Experiments events and probability fundamentals

In probability theory, we are concerned with outcomes of "experiments," broadly defined. We let S be all the possible outcomes (often called the sample space) and A, B, etc., particular outcomes that might interest us (Figure 3.1a). We then define the probability that A occurs, denoted by Pr{A}, by

Figuring out how to measure the Area of A or the Area of S is where the hard work of probability theory occurs, and we will delay that hard work until the next sections. (Actually, in more advanced treatments, we replace the word "Area" with the word "Measure" but the fundamental

Figure 3.1. (a) The general set up of theoretical probability consists of a set of all possible outcomes S, and the events A, B, etc., within it. (b) Two helpful metaphors for discrete and continuous random variables: the fair die and a ruler on which a needle is dropped, constrained to fall between 1 cm and 6 cm. (c) The set up for understanding Bayes's theorem.

Figure 3.1. (a) The general set up of theoretical probability consists of a set of all possible outcomes S, and the events A, B, etc., within it. (b) Two helpful metaphors for discrete and continuous random variables: the fair die and a ruler on which a needle is dropped, constrained to fall between 1 cm and 6 cm. (c) The set up for understanding Bayes's theorem.

notion remains the same). Let us now explore the implications of this definition.

In Figure 3.1a, I show a schematic of S and two events in it, A and B. To help make the discussion in this chapter a bit more concrete, in Figure 3.1b, I show a die and a ruler. With a standard and fair die, the set of outcomes is 1, 2, 3, 4, 5, or 6, each with equal proportion. If we attribute an ''area'' of 1 unit to each, then the ''area'' of S is 6 and the probability of a 3, for example, then becomes 1/6. With the ruler, if we ''randomly'' drop a needle, constraining it to fall between 1 cm and 6 cm, the set of outcomes is any number between 1 and 6. In this case, the ''area'' of S might be 6 cm, and an event might be something like the needle falls between 1.5 cm and 2.5 cm, with an ''area'' of 1 cm, so that the probability that the needle falls in the range 1.5-2.5 cm is 1 cm/ 6 cm = 1/6.

Suppose we now ask the question: what is the probability that either A or B occurs. To apply the definition in Eq. (3.1), we need the total area of the events A and B (see Figure 3.1a). This is Area of A + Area of B -overlap area (because otherwise we count that area twice). The overlap area represents the event that both A and B occur, we denote this probability by so that if we want the probability of A or B occurring we have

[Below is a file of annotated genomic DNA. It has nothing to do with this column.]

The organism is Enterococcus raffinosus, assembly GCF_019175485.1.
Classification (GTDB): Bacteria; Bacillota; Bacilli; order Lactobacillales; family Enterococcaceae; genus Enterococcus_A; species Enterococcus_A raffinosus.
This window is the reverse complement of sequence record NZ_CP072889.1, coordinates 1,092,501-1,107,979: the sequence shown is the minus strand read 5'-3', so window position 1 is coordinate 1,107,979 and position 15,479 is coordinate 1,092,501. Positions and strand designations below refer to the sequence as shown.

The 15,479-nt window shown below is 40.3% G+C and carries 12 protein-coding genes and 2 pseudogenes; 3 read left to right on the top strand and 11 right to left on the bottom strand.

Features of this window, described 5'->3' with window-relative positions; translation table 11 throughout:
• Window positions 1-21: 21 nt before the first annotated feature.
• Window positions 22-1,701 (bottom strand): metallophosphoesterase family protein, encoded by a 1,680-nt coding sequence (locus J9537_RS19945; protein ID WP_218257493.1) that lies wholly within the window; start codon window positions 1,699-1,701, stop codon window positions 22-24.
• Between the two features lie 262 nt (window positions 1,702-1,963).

Area common to A and B

Area of S

and we note that if A and B share no common area (we say that they are mutually exclusive events) then the probability of either A or B is the sum of the probabilities of each (as in the case of the die).

Now suppose we are told that B has occurred. We may then ask, what is the probability that A has also occurred? The answer to this question is called the conditional probability of A given B and is denoted by Pr{AjB}. If we know that B has occurred, the collection of all possible outcomes is no longer S, but is B. Applying the definition in Eq. (3.1) to this situation (Figure 3.1a) we must have

and if we divide numerator and denominator by the area of S, the right hand side of Eq. (3.4) involves Pr{A, B} in the numerator and Pr{B} in the denominator. We thus have shown that

This definition turns out to be extremely important, for a number of reasons. First, suppose we know that whether A occurs or not does not depend upon B occurring. In that case, we say that A is independent of B and write that Pr{A|B} = Pr{A} because knowing that B has occurred does not affect the probability of A occurring. Thus, if A is independent of B, we conclude that Pr{A, B} = Pr{A}Pr{B} (by multiplying both sides of Eq. (3.5) by Pr{B}). Second, note that A and B are fully interchangeable in the argument that I have just made, so that if B is independent of A, Pr{B |A} = Pr{B} and following the same line of reasoning we determine that Pr{B, A} = Pr{B}Pr{A}. Since the order in which we write A and B does not matter when they both occur, we conclude then that if A and B are independent events

Let us now rewrite Eq. (3.5) in its most general form as

and manipulate the middle and right hand expression to conclude that

Equation 3.8 is called Bayes's Theorem, after the Reverend Thomas Bayes (see Connections). Bayes's Theorem becomes especially useful when there are multiple possible events B1, B2,... Bn which themselves are mutually exclusive. Now, Pr{A} = ^n=i Pr{A, B,-} because the B,-are mutually exclusive (this is called the law of total probability). Suppose now that the B- may depend upon the event A (as in

Figure 3.1c; it always helps to draw pictures when thinking about this material). We then are interested in the conditional probability Pr{Bi|A}. The generalization of Eq. (3.8) is

Note that when writing Eq. (3.9), I used a different index (j) for the summation in the denominator. This is helpful to do, because it reminds us that the denominator is independent of the numerator and the left hand side of the equation.

Conditional probability is a tricky subject. In The Ecological Detective (Hilborn and Mangel 1997), we discuss two examples that are somewhat counterintuitive and I encourage you to look at them (pp. 43-47).

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